Ready – Feeling ready for the second baby, prepared for possible PPD, and supported by my IRL and online army.
Warning Signs – A post informing my friends and family what to look for after my second baby was born, written just before her arrival.  My PPD went unnoticed the first time around.  I believe the key to my health the second time around was being upfront and honest with my support network about what to look for and how to help me.
Happy Birthday – The joyful arrival of Bean.
Expectations – How lowering my expectations postpartum helped me stay mentally healthy after my second baby was born.
Panic Attack – The panic attack nine weeks postpartum that had me waiting for the other shoe to drop.
Time Capsule – A HAWMC prompt post about what would be in my PPD time capsule.
When We Know Better… – A HAWMC prompt with my favorite quote.  How does knowing better the second time around translate into a better postpartum experience?
Self Care – Another HAWMC prompt about why I write about mental health.  Hint:  It’s mostly for me.
Persistence – My favorite post of all time.  Inspired by a tree.  Yes, a tree.
Haiku – I wrote terrible haikus about mental health.  Seriously terrible.  But the links to Sweetly Voiced’s diabetes haikus are worth the click!
Tweet, tweet. Boom. – One silly conversation with my husband.  That’s all it took to tell me I was really on the way to being well.
Mother’s Day – “To love her more than I feared her.”  That Mother’s Day I had all I really wanted.
Anything – Five months postpartum, the anxiety and obesessive thoughts returned.
PPD, the Second Time Around – On feeling hopeful and full of joy despite the return of my postpartum anxiety.
Giving Up Control - Why does everything mental health-related for me end up being about my childhood?  On seeking out a reason for my anxiety and how that helped me put it in its place.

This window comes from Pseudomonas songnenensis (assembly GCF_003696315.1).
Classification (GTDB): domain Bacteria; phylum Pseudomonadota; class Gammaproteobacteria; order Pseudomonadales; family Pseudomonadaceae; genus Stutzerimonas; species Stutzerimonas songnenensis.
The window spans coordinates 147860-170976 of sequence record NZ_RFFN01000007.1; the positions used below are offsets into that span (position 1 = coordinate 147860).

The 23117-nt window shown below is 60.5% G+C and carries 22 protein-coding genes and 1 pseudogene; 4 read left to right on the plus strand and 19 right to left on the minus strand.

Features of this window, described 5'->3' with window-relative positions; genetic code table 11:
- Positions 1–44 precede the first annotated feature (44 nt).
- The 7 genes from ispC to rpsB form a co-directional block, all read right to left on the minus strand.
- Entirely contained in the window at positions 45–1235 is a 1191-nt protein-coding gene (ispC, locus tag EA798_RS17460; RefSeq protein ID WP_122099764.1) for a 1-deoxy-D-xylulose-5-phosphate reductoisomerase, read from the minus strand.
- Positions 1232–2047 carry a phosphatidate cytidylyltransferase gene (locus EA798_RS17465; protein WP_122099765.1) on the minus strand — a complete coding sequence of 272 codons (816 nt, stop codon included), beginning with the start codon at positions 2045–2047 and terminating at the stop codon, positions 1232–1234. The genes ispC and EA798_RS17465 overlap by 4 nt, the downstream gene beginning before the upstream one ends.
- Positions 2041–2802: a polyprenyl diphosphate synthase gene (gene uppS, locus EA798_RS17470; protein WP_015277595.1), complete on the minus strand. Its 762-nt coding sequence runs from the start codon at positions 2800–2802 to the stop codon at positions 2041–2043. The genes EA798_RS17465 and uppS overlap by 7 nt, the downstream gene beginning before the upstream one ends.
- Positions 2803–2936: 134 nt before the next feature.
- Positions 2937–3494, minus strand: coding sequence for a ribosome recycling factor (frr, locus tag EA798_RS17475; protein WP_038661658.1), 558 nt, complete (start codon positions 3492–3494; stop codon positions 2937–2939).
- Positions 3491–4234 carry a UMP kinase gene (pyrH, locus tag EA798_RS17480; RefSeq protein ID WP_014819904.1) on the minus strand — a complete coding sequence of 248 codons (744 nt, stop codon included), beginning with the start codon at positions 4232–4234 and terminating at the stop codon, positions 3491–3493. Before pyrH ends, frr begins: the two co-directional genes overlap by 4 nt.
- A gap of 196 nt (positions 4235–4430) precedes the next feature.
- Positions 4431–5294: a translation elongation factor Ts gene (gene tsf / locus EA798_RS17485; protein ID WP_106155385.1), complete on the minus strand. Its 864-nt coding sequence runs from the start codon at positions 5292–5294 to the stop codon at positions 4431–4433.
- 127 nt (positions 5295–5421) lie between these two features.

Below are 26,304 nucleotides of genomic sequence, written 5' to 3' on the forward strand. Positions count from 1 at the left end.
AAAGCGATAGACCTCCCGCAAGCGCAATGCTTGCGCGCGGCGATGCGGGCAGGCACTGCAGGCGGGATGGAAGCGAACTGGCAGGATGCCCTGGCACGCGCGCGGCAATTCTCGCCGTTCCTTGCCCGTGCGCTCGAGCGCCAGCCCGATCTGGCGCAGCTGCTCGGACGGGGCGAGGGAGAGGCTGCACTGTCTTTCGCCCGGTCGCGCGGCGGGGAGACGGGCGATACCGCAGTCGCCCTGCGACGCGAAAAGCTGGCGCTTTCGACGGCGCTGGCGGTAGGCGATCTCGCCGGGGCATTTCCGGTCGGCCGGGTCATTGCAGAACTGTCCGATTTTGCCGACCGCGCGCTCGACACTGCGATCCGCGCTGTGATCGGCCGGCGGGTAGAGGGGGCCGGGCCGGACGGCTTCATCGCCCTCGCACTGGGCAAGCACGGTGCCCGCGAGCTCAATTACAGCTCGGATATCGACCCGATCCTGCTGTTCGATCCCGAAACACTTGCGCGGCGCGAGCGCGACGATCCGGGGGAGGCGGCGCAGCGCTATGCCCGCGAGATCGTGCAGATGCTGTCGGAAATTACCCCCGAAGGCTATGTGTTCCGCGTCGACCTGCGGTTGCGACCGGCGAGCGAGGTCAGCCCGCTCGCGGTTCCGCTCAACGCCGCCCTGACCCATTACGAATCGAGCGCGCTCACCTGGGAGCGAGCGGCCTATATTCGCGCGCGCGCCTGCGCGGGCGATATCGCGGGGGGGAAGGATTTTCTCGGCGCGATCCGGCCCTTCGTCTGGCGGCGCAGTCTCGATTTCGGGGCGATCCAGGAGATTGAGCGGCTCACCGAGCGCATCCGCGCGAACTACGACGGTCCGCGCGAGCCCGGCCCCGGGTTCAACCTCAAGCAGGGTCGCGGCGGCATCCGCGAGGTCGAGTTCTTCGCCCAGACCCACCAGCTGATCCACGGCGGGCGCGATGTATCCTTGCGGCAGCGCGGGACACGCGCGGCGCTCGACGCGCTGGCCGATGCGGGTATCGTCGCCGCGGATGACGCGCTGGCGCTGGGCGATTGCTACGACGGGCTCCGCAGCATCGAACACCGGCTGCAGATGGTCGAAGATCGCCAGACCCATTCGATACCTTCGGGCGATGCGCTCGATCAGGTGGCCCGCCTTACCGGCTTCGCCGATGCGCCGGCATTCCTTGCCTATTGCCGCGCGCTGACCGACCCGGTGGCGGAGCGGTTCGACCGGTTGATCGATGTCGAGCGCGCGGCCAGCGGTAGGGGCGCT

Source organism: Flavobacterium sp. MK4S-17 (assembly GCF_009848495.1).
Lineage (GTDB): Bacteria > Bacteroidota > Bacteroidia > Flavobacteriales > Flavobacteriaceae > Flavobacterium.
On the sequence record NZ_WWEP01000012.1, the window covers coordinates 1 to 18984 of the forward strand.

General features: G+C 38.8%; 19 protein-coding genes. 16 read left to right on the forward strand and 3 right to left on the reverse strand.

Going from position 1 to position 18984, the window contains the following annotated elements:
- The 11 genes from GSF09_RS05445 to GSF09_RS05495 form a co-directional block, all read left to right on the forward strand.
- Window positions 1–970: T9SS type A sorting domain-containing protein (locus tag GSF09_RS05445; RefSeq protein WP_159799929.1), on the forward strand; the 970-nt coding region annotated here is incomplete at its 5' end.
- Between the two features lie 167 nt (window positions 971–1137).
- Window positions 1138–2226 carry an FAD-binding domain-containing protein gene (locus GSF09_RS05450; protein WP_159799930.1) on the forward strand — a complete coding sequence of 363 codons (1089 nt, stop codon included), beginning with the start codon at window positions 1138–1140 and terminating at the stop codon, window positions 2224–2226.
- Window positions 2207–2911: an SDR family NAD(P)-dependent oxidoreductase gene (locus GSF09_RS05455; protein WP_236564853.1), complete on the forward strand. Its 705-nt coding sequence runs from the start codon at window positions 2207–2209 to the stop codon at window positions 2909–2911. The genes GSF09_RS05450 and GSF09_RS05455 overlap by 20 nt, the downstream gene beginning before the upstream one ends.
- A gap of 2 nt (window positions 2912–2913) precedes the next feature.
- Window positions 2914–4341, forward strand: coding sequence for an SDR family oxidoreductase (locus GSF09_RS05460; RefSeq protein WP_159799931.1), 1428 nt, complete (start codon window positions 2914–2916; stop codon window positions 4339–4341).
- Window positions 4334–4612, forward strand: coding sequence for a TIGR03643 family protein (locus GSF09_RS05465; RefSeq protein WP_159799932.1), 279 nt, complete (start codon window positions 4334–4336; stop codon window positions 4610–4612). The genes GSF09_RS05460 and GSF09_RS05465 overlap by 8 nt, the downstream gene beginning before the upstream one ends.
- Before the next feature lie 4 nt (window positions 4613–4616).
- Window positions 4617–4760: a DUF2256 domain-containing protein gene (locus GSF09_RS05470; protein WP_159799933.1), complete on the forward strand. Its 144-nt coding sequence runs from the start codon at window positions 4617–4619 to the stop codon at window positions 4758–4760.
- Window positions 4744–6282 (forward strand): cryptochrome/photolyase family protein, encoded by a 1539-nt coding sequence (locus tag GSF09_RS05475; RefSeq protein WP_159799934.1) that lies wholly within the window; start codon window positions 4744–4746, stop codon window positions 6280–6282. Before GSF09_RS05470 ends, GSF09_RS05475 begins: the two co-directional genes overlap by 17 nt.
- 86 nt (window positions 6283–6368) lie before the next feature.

PPD and Marriage – PPD rocked my marriage.  Hard.  My husband was hurt just as I was.
I Need Your Help – My post for Strong Start Day 2012 in which I admit to intrusive thoughts about falling down the stairs.
When Birthdays Aren’t So Happy – Dealing with the joy of my oldest daughter’s 4th birthday and the trauma of the anniversary of my PPD onset.
Breastfeeding on Psychotropic Medication – Why I choose to breastfeed while medicated for depression and anxiety, with special care to support women no matter how they feed their babies.
Not For Weak Stomachs – A horrid month of health issues, which I dealt with without any mental health complications.  This was a huge week for me, realizing that my mental illness was well-controlled enough to allow me to deal with crises calmly.  Also?  I was carried down the stairs by a team of firemen while wearing only my underwear.  Good times.
So You Think I Shouldn’t Have Had Children – My response to Anderson Cooper’s piece about the “trend” of mothers taking antidepressants and the horrid FB comments on his fan page in response to the story.
Don’t Call Them “Happy Pills” – On medication and stigma and a primer on how my antidepressant and anti-anxiety pills work.
I Am Not Okay (But I Will Be) – My low days and irritability may periodically return, but armed with therapy, medication, and support, they are short-lived.